How we Relate to Animals

Brenda Cooper @ 27-07-2011

So…last month I explored progress with stem cells. I plan to return to the futuristic medicine topic again soon, but this month I decided to talk about animals.

We have three dogs: a golden retriever and two border collies. The border collies are wicked smart. I’m pretty sure that across some narrow bands they are smarter than we are. For example, they can manipulate us into behaving the way they want pretty effectively – they’re herding dogs, after all. Sometimes they’ll get us all gathered together before we even realize it. Other times we know, but they still manipulate us into doing what they want. They have to vary their techniques regularly to keep succeeding. I am a hundred percent confident that smarts, feelings, and sometimes a big chunk of creativity goes into their behaviors.

Not that domestic dogs will take over the world; they’re not apex predators like we are. In fact, I’m pretty sure ours would not survive without us, or someone like us. But more and more, the science is being done to prove that a wide range of animals use tools, intelligence, and even emotional range to solve problems. In short, we are recognizing that that are enough like us that human behavior towards animals is changing.

  • There is more respect for some animal’s rights to a cruelty-free life
  • More laws protect animal’s right to habitat. Endangered species laws, salmon habitat laws and others now affect zoning and land use decisions across the United States and in many other countries.
  • The outrage that surrounds demonstrated acts of animal cruelty is growing. Witness the backlash against quarterback Michael Vick for dogfighting or the world-wide dismay at the mistreatment of the biggest star in “Water for Elephants.”

I acknowledge that there’s still way too much abuse of almost all kinds of animals, and that we’re apparently the primary cause of one of the biggest mass extinctions in history. Humans do evil. We also do good. In addition to being warriors and predators, humans are empathic and most people I know want a fair world. The ways in which people are willing to treat animals/allow others to treat animals are changing to allow some fairness for the animals as well as for us.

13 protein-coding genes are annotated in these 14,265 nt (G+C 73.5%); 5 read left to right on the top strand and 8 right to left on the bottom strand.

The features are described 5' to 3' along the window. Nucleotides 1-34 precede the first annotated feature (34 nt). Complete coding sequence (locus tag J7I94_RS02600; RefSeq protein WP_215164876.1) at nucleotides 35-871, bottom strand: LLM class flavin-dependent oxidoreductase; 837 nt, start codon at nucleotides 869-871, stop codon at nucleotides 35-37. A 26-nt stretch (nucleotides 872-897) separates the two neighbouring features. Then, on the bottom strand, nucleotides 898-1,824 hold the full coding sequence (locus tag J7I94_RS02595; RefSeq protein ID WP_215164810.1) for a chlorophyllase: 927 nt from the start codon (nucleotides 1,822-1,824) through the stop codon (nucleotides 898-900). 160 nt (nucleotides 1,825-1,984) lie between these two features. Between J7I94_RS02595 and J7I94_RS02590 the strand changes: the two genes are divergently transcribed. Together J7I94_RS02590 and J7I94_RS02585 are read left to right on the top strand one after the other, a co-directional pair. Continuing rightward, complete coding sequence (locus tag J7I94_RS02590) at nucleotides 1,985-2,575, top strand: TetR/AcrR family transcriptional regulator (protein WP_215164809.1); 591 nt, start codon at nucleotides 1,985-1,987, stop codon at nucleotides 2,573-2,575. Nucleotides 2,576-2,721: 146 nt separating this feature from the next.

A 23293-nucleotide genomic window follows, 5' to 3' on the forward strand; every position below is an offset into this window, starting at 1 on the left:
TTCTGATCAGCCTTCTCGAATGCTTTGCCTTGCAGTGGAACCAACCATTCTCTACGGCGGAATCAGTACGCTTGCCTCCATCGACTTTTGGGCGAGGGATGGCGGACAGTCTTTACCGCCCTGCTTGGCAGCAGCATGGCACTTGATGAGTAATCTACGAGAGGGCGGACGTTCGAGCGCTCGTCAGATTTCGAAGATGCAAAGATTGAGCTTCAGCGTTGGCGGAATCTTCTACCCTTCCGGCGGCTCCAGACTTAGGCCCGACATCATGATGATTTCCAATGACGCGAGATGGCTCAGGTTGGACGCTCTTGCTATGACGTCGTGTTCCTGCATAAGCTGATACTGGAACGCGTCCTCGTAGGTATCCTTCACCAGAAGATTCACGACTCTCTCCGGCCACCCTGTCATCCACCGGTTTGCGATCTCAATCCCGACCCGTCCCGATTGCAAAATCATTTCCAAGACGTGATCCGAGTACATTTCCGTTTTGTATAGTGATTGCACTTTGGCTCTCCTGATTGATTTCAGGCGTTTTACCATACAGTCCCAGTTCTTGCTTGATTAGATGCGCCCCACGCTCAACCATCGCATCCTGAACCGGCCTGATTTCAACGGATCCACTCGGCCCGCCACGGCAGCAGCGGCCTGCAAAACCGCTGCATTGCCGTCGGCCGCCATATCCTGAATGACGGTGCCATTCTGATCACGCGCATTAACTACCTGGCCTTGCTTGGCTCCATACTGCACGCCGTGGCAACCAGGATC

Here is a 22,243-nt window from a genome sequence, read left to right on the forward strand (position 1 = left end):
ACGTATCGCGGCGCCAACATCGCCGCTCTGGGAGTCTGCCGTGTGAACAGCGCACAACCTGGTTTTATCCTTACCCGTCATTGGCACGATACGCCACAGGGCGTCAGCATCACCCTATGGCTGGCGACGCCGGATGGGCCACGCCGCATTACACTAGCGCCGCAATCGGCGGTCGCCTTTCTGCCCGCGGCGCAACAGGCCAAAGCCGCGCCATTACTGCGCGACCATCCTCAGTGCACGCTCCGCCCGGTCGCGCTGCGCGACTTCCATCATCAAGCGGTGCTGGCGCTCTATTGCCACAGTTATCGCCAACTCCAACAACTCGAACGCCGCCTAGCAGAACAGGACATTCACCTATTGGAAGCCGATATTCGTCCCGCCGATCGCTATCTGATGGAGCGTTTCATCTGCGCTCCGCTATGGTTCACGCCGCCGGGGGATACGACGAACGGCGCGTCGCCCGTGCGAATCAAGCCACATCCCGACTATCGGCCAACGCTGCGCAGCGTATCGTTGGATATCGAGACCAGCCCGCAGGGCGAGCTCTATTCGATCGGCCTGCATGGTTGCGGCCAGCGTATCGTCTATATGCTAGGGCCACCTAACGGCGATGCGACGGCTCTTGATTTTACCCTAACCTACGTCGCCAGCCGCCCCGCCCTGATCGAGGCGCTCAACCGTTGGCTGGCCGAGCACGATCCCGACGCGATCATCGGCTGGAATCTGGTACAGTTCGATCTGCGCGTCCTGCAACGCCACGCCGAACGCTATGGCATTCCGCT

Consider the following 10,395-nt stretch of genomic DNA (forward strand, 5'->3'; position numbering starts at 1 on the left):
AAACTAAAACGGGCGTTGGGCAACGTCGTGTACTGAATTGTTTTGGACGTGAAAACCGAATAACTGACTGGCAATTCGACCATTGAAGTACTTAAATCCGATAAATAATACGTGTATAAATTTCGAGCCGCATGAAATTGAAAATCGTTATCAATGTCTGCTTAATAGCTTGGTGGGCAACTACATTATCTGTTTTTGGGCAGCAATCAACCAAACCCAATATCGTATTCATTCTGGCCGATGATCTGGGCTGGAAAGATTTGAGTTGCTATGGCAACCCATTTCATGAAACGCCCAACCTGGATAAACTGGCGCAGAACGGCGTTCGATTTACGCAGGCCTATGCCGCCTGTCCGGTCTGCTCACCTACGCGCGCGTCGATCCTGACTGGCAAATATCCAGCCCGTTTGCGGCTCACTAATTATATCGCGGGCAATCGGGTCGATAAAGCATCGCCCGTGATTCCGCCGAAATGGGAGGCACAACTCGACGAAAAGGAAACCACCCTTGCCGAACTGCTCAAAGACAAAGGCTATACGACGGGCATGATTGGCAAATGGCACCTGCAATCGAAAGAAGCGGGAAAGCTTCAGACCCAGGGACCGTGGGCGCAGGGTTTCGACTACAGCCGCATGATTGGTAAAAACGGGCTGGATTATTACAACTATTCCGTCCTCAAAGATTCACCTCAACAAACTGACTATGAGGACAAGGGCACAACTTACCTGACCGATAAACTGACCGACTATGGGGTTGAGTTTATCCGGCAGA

Fine – but what’s the point? I read this as a long-term trend in the developed world, a force of change like acceptance of people who look or act differently from us, acceptance of the idea that we need to protect the Earth, etc. It is a change in the way that a preponderance of people frame the topic, and thus it is affecting laws and other related social structures.

It’s hopeful.

We need to change to survive species-threatening population growth, planet-threatening pollution, and climate change. I believe we are becoming more likely to realize that we have to respect the animal population, and thus craft survival strategies which might save more of the global food chain. Opinion only, but I believe that as we respect others (dolphins, whales, dogs), we’ll respect ourselves a bit more. I also believe that if we don’t continue this trend and respect animals more, we are likely to kill ourselves by an accident of stupidity and gluttony. After all, we’re already destroying the ocean food chain and just now realizing how badly overfishing might affect us. Maybe that’s even the first survival-level test of our relationship with the animal world the next few years.

I’ve always believed that the animals in my life could feel and think. Happily, the structure of human law and social acceptance is beginning to support that idea. And I feel and think that that’s a survival strategy for us.

Although this column is partly drawn from years of being interested in this topic, here’s where I found specific recent information:

Acceptance that animals may be more like us than we thought? The following diverse stories are only a small sampling from the Internet this year.

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Brenda Cooper’s latest science fiction novel, Wings of Creation, is out now from Tor Books. For more information, see her website!

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